The holding of this court in the recent case of Hunter Company v. Shell Oil Company, Inc, 211 La. 893, 31 So. 2d 10, 13, where a factual situation similar to that in the case under consideration existed which holding was to the effect that production in paying quantities during the primary term of a mineral lease on a portion of an integrated pooling unit established by the Commissioner of Conservation, although not on the leased property, maintains the lease in effect beyond the primary term as to that part of the leased land lying outside the unitwas not based on the action taken by the Commissioner in creating that unit or on any intention that might have flowed therefrom, but, instead, on the basic proposition well established in our jurisprudence that the lessee's obligation to drill a well is indivisible in its nature and the lessor's corresponding obligation to deliver the land is also indivisible, with the result that if the obligation of one is fulfilled in its entirety, then the obligation of the other is also fulfilled in its entirety.

In the Hunter case counsel for the plaintiff contended the orders issued by the Commissioner of Conservation had the effect of segregating the portion of the lease lying within the pooling unit from that lying outside, and, in disposing of that issue, this court said: "It is true that the orders of the Commissioner divided the lease in the sense that a part of the property described in the lease was placed within the unit (Section 5) and the remainder of the property formed no part of this unit. But the question here presented is whether under the orders the Commissioner divided the obligation of the lease. In our opinion these orders by their provisions clearly did not divide the obligation of the lease."

Moreover, counsel for the plaintiff overlook the fact that all contracts of lease with respect to the development and production of minerals in this state must, of necessity, be subject to the police power exercised in protecting these natural resources, and that any provisions in our law with respect thereto form a part of these lease contracts the same as though written therein, a fact of which the parties to the original lease themselves took full cognizance when they included a provision in the lease subjecting it to state and federal laws regulating the production and operation on the land. Had they intended any action in pursuance to such provisions segregating and placing only a portion of the leased property in a pooling unit to have the effect of dividing the lease, they could have so stipulated in their contract.

The allegations of plaintiff's petition setting forth the claim that he is entitled *858 to a cancellation of the lease because of the nondevelopment thereof, in the absence of any pleaded facts from which such a conclusion can be drawn and particularly when considered in the light of his allegations that two producing wells have been drilled on the property since the termination of the primary term of the lease, states no cause of action; and since petitioner fails to allege he placed the lessee in default in this respect, his petition states no right of action.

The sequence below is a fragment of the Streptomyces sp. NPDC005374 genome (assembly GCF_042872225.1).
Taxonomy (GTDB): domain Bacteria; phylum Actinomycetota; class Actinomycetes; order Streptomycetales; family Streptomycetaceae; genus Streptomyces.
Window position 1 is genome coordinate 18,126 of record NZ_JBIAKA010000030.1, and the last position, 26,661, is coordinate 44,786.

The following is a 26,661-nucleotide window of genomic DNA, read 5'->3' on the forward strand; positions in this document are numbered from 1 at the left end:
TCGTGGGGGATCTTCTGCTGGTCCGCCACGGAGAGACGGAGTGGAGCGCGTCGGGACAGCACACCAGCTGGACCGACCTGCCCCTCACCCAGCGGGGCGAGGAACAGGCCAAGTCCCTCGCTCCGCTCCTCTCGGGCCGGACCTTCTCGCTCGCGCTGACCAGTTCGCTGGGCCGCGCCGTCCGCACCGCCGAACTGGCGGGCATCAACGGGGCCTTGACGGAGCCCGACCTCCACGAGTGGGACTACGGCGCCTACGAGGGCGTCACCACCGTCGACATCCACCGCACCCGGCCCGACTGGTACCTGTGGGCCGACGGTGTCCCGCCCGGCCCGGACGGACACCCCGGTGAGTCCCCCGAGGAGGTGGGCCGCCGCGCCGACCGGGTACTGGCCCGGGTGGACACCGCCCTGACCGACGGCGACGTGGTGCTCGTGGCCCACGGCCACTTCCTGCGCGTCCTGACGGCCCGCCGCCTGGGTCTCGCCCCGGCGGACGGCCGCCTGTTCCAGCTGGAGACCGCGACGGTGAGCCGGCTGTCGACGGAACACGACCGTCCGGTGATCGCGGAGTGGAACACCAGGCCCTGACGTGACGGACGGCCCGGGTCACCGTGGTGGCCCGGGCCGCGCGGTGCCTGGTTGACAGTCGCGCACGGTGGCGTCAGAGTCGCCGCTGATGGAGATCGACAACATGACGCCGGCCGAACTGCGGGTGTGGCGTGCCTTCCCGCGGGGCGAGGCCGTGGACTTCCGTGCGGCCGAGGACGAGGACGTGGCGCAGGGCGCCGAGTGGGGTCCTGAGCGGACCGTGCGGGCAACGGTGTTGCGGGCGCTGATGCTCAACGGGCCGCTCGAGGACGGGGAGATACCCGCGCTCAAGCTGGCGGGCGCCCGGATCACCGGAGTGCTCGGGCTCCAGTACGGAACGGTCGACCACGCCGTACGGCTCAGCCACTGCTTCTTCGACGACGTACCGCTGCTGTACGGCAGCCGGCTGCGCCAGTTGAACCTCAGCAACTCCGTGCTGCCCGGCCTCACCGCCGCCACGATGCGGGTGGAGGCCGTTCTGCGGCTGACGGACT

While there is a stipulation in the lease that the lessee and his assignees are answerable for any damage to growing crops occasioned by their operations on this tract, and there is an allegation in the petition to the effect the plaintiff is entitled to recover $1,200 for crop damage, this is not a well pleaded fact that must be considered as true in disposing of these exceptions, being nothing more than a conclusion of the pleader based upon no alleged facts. The plaintiff's claim in this respect must, therefore, be dismissed as of non-suit.

Inasmuch as the claim for attorney fees was contingent upon the plaintiff's success in securing the cancellation of the portion of the lease lying outside the pooling unit, this claim must fall with the main demand.

For the reasons assigned, the judgment appealed from is affirmed, with the exception of plaintiff's claim for $1,200 for crop loss and damage, which claim is non-suited.

HAMITER, J., dissents and assigns written reasons.

HAMITER, Justice (dissenting).

The factual situation and principal issues presented by this litigation are substantially the same as those contained in Hunter Company v. Shell Oil Company, Inc., 211 La. 893, 31 So. 2d 10. In that case I recorded a conclusion different from the holding of the majority, assigning written reasons therefor. To such conclusion and reasons I still adhere, and it follows that I must and do respectfully dissent herein.